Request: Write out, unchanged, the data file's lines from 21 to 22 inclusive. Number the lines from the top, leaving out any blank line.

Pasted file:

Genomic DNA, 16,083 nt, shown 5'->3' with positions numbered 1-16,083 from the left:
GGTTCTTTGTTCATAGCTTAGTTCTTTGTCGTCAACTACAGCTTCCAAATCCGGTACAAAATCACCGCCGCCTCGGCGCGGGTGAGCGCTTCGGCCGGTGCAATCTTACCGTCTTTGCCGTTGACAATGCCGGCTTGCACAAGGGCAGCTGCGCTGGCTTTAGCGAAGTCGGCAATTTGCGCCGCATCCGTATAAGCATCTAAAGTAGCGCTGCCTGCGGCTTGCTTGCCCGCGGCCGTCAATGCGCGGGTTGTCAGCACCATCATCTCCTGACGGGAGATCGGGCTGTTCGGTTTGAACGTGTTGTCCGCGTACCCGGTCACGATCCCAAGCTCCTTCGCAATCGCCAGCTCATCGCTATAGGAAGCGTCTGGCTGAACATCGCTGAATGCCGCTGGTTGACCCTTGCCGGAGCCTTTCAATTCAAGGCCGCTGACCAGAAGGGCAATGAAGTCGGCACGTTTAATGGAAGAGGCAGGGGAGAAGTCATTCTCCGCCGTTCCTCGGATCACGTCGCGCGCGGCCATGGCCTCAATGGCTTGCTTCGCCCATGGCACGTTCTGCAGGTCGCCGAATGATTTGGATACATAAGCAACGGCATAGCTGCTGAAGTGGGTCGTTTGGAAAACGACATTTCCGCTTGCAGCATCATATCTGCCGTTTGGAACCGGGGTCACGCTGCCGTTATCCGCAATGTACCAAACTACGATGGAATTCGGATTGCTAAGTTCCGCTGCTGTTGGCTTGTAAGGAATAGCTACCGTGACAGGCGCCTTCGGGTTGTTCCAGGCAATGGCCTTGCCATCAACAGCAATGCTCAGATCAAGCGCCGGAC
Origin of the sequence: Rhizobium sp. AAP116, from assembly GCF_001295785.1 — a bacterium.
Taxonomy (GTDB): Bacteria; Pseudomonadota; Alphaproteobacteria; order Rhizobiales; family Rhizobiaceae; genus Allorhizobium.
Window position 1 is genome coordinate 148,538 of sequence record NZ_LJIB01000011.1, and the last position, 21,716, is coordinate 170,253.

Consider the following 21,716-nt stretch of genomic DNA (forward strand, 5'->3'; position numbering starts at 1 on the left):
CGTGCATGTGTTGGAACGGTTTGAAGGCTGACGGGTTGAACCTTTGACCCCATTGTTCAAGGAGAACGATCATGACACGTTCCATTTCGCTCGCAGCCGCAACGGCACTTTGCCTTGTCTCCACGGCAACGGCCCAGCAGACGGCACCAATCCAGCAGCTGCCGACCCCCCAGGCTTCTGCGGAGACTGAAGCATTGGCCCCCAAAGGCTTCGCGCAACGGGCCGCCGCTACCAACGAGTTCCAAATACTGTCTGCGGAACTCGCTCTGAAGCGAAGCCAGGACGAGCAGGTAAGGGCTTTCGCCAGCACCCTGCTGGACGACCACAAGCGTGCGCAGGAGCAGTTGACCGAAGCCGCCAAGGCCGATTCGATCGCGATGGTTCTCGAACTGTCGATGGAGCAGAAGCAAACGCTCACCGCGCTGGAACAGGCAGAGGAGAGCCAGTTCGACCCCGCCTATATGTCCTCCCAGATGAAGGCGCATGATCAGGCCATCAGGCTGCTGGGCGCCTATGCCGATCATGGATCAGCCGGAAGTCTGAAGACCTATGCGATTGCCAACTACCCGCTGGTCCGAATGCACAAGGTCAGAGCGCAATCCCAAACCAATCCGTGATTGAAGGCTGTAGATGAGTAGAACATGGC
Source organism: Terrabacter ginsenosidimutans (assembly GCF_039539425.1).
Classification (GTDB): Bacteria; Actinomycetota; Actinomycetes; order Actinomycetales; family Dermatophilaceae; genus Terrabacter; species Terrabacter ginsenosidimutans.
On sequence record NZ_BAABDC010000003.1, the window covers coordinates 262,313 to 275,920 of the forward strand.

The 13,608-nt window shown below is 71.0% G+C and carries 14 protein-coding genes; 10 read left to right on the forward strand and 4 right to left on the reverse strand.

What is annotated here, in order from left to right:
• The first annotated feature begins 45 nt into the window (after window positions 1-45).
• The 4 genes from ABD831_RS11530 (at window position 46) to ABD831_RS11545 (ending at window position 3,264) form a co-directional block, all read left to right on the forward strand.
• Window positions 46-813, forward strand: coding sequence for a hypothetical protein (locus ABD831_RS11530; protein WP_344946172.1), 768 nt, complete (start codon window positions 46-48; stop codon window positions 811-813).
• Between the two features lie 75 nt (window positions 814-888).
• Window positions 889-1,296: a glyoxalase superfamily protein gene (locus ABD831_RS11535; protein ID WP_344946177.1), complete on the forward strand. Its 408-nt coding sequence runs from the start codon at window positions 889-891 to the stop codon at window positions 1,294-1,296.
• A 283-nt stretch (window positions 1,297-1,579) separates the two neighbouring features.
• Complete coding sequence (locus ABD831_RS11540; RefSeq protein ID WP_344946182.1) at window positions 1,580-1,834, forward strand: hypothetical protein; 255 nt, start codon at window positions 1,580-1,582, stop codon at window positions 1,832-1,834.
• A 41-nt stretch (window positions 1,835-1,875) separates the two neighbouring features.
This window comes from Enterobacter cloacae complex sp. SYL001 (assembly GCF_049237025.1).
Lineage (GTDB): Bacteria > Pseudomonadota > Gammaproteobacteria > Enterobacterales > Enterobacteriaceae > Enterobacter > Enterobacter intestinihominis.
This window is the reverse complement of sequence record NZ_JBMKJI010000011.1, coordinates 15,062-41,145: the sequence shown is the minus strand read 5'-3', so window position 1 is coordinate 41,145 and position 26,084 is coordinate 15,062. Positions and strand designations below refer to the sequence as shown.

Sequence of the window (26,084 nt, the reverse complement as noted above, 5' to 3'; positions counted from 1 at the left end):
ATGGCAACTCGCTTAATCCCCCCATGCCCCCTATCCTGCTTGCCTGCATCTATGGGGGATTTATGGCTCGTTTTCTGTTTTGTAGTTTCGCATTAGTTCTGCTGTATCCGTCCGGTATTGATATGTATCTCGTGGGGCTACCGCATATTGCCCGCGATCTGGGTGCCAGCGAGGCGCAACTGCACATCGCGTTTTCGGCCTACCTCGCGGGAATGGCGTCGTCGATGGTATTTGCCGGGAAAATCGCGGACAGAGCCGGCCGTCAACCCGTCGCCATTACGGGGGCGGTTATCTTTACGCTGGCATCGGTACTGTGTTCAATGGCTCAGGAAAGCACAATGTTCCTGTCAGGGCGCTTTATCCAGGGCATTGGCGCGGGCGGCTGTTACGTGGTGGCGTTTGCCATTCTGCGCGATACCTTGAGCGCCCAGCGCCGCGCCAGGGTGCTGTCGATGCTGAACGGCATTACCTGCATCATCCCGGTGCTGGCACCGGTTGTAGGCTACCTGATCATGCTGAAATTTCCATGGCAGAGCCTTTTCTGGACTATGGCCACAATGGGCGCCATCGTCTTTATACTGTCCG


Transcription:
This window comes from Enterobacter cloacae complex sp. SYL001 (assembly GCF_049237025.1).
Lineage (GTDB): Bacteria > Pseudomonadota > Gammaproteobacteria > Enterobacterales > Enterobacteriaceae > Enterobacter > Enterobacter intestinihominis.